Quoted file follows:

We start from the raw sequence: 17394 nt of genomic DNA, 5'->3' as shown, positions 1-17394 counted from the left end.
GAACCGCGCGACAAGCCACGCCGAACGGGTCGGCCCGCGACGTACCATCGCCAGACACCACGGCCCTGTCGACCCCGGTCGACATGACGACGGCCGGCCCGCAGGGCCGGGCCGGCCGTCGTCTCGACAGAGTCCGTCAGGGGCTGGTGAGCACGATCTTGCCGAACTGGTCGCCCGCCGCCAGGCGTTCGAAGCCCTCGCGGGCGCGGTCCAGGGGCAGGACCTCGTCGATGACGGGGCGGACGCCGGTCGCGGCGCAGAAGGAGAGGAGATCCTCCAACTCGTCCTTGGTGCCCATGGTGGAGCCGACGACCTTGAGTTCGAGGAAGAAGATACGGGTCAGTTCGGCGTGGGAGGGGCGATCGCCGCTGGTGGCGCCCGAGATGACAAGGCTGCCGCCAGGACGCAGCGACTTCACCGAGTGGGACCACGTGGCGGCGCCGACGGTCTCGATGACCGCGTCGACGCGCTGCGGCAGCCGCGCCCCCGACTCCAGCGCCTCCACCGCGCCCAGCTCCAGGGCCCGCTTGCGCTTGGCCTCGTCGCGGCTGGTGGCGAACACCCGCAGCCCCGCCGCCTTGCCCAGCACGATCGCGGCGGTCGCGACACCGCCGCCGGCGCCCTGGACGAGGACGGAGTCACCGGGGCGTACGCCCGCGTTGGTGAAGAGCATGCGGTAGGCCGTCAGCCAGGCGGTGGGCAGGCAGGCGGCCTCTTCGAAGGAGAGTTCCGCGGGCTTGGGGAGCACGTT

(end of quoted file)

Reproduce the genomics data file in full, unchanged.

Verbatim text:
We start from the raw sequence: 17394 nt of genomic DNA, 5'->3' as shown, positions 1-17394 counted from the left end.
GAACCGCGCGACAAGCCACGCCGAACGGGTCGGCCCGCGACGTACCATCGCCAGACACCACGGCCCTGTCGACCCCGGTCGACATGACGACGGCCGGCCCGCAGGGCCGGGCCGGCCGTCGTCTCGACAGAGTCCGTCAGGGGCTGGTGAGCACGATCTTGCCGAACTGGTCGCCCGCCGCCAGGCGTTCGAAGCCCTCGCGGGCGCGGTCCAGGGGCAGGACCTCGTCGATGACGGGGCGGACGCCGGTCGCGGCGCAGAAGGAGAGGAGATCCTCCAACTCGTCCTTGGTGCCCATGGTGGAGCCGACGACCTTGAGTTCGAGGAAGAAGATACGGGTCAGTTCGGCGTGGGAGGGGCGATCGCCGCTGGTGGCGCCCGAGATGACAAGGCTGCCGCCAGGACGCAGCGACTTCACCGAGTGGGACCACGTGGCGGCGCCGACGGTCTCGATGACCGCGTCGACGCGCTGCGGCAGCCGCGCCCCCGACTCCAGCGCCTCCACCGCGCCCAGCTCCAGGGCCCGCTTGCGCTTGGCCTCGTCGCGGCTGGTGGCGAACACCCGCAGCCCCGCCGCCTTGCCCAGCACGATCGCGGCGGTCGCGACACCGCCGCCGGCGCCCTGGACGAGGACGGAGTCACCGGGGCGTACGCCCGCGTTGGTGAAGAGCATGCGGTAGGCCGTCAGCCAGGCGGTGGGCAGGCAGGCGGCCTCTTCGAAGGAGAGTTCCGCGGGCTTGGGGAGCACGTT